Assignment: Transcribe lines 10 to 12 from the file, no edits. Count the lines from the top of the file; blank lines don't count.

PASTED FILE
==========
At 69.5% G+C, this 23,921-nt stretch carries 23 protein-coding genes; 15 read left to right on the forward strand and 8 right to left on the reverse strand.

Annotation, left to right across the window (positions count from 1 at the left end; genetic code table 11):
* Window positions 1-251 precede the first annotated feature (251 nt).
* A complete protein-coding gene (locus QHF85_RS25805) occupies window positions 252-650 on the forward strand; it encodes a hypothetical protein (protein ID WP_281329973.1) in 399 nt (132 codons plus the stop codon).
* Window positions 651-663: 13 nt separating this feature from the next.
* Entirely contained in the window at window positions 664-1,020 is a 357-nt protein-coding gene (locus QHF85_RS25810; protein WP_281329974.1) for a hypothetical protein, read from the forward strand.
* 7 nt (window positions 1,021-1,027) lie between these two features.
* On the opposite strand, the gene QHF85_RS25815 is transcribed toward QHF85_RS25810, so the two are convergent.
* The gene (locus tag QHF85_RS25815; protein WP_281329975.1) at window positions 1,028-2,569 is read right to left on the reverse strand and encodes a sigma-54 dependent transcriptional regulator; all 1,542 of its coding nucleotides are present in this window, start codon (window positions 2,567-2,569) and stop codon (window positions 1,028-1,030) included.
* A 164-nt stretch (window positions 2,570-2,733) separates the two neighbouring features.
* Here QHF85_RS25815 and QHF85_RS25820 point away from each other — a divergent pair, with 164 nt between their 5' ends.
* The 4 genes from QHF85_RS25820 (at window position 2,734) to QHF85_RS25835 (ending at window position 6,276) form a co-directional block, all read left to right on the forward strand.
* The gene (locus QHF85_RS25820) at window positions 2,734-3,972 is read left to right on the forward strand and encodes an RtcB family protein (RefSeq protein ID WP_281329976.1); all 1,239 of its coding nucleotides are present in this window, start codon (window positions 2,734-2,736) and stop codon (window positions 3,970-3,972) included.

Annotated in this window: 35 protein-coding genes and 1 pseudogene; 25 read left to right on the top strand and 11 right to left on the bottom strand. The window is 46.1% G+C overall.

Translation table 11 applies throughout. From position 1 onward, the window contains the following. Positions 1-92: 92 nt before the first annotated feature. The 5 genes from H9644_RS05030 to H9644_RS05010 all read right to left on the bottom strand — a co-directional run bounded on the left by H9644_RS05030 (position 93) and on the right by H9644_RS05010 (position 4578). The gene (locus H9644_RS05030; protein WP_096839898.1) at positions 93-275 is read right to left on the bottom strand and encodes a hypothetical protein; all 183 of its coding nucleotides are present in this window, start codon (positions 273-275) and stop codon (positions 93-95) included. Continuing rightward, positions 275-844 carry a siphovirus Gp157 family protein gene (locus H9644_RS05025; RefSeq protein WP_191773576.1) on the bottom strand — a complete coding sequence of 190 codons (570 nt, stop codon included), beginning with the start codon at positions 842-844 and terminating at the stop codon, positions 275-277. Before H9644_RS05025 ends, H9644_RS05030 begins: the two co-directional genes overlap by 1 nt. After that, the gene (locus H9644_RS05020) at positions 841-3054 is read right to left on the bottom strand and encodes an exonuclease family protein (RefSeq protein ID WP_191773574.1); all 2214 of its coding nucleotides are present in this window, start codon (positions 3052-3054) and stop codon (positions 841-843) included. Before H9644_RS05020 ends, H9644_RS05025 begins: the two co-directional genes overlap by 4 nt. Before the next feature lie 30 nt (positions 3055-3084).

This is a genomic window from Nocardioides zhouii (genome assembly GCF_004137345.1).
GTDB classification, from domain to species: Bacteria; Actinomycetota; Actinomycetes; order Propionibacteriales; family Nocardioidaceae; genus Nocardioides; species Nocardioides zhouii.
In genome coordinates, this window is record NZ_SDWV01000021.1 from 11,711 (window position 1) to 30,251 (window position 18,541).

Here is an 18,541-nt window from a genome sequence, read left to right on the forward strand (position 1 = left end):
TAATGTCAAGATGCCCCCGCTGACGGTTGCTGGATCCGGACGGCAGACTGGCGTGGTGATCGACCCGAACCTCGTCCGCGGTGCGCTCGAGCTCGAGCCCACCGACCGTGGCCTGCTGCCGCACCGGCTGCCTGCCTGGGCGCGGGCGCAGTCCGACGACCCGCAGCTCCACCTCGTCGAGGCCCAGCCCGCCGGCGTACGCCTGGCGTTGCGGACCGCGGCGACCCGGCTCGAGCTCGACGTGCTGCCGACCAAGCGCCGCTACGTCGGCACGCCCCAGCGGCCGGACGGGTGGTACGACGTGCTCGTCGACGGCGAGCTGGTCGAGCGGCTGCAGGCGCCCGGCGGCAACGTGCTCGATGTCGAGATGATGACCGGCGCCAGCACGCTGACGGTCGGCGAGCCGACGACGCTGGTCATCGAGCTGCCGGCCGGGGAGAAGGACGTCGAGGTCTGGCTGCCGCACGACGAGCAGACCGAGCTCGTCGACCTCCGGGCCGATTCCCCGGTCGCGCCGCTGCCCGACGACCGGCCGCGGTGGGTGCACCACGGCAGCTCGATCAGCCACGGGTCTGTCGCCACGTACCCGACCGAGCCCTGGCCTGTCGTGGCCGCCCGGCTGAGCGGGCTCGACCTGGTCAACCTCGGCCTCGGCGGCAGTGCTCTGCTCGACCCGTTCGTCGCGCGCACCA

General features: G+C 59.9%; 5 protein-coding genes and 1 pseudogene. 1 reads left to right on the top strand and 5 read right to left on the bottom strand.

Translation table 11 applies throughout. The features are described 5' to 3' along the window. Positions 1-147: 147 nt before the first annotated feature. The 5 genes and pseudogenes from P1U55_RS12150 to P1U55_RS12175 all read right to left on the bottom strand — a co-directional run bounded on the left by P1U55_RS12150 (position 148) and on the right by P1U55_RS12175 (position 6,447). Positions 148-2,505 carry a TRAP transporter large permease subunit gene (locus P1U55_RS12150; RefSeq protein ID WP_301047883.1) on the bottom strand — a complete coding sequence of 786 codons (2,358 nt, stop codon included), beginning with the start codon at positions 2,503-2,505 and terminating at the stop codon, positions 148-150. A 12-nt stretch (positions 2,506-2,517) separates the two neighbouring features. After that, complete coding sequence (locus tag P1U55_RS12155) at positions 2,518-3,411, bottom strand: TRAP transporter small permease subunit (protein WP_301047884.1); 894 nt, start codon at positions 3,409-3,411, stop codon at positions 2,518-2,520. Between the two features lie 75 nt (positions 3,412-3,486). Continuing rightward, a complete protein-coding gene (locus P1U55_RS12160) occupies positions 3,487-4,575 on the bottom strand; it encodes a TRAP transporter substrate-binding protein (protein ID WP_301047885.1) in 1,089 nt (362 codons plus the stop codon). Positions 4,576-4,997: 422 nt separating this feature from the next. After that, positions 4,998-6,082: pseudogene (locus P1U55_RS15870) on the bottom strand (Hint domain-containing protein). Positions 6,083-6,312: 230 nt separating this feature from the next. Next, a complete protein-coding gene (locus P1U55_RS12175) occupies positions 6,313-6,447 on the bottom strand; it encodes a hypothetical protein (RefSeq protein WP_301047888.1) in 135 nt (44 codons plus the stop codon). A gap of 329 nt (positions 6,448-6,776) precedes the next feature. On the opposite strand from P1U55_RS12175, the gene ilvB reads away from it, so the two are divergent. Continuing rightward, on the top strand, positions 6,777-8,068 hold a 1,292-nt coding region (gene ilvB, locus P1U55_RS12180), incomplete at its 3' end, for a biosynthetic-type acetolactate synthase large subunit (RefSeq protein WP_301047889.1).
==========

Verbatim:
* A 164-nt stretch (window positions 2,570-2,733) separates the two neighbouring features.
* Here QHF85_RS25815 and QHF85_RS25820 point away from each other — a divergent pair, with 164 nt between their 5' ends.
* The 4 genes from QHF85_RS25820 (at window position 2,734) to QHF85_RS25835 (ending at window position 6,276) form a co-directional block, all read left to right on the forward strand.